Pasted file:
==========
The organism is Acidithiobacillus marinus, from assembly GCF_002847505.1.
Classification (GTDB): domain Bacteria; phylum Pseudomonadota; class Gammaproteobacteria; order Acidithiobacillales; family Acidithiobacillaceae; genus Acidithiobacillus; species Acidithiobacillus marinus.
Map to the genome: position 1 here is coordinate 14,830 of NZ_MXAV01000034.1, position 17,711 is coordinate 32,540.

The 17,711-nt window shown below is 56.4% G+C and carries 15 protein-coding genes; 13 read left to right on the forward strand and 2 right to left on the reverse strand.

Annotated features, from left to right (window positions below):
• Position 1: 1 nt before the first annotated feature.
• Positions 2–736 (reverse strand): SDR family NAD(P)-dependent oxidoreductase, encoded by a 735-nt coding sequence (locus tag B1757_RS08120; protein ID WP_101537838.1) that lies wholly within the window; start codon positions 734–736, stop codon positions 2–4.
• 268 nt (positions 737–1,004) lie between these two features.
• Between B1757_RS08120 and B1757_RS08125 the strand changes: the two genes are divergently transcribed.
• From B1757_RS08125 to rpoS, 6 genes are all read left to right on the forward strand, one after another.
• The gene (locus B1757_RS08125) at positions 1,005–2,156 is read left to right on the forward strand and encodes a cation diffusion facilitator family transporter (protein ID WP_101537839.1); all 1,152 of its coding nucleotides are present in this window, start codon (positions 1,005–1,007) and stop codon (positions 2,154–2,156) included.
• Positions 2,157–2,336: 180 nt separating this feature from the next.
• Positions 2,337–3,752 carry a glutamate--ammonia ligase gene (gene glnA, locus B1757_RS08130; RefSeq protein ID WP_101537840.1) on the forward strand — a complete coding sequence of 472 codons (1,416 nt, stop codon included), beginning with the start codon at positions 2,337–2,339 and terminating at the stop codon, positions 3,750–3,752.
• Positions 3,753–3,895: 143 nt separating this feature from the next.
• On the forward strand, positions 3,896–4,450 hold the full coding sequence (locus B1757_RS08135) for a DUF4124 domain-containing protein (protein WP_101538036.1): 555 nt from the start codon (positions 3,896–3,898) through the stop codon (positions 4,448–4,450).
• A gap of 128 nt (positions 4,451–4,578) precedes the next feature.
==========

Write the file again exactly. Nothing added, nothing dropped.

The organism is Acidithiobacillus marinus, from assembly GCF_002847505.1.
Classification (GTDB): domain Bacteria; phylum Pseudomonadota; class Gammaproteobacteria; order Acidithiobacillales; family Acidithiobacillaceae; genus Acidithiobacillus; species Acidithiobacillus marinus.
Map to the genome: position 1 here is coordinate 14,830 of NZ_MXAV01000034.1, position 17,711 is coordinate 32,540.

The 17,711-nt window shown below is 56.4% G+C and carries 15 protein-coding genes; 13 read left to right on the forward strand and 2 right to left on the reverse strand.

Annotated features, from left to right (window positions below):
• Position 1: 1 nt before the first annotated feature.
• Positions 2–736 (reverse strand): SDR family NAD(P)-dependent oxidoreductase, encoded by a 735-nt coding sequence (locus tag B1757_RS08120; protein ID WP_101537838.1) that lies wholly within the window; start codon positions 734–736, stop codon positions 2–4.
• 268 nt (positions 737–1,004) lie between these two features.
• Between B1757_RS08120 and B1757_RS08125 the strand changes: the two genes are divergently transcribed.
• From B1757_RS08125 to rpoS, 6 genes are all read left to right on the forward strand, one after another.
• The gene (locus B1757_RS08125) at positions 1,005–2,156 is read left to right on the forward strand and encodes a cation diffusion facilitator family transporter (protein ID WP_101537839.1); all 1,152 of its coding nucleotides are present in this window, start codon (positions 1,005–1,007) and stop codon (positions 2,154–2,156) included.
• Positions 2,157–2,336: 180 nt separating this feature from the next.
• Positions 2,337–3,752 carry a glutamate--ammonia ligase gene (gene glnA, locus B1757_RS08130; RefSeq protein ID WP_101537840.1) on the forward strand — a complete coding sequence of 472 codons (1,416 nt, stop codon included), beginning with the start codon at positions 2,337–2,339 and terminating at the stop codon, positions 3,750–3,752.
• Positions 3,753–3,895: 143 nt separating this feature from the next.
• On the forward strand, positions 3,896–4,450 hold the full coding sequence (locus B1757_RS08135) for a DUF4124 domain-containing protein (protein WP_101538036.1): 555 nt from the start codon (positions 3,896–3,898) through the stop codon (positions 4,448–4,450).
• A gap of 128 nt (positions 4,451–4,578) precedes the next feature.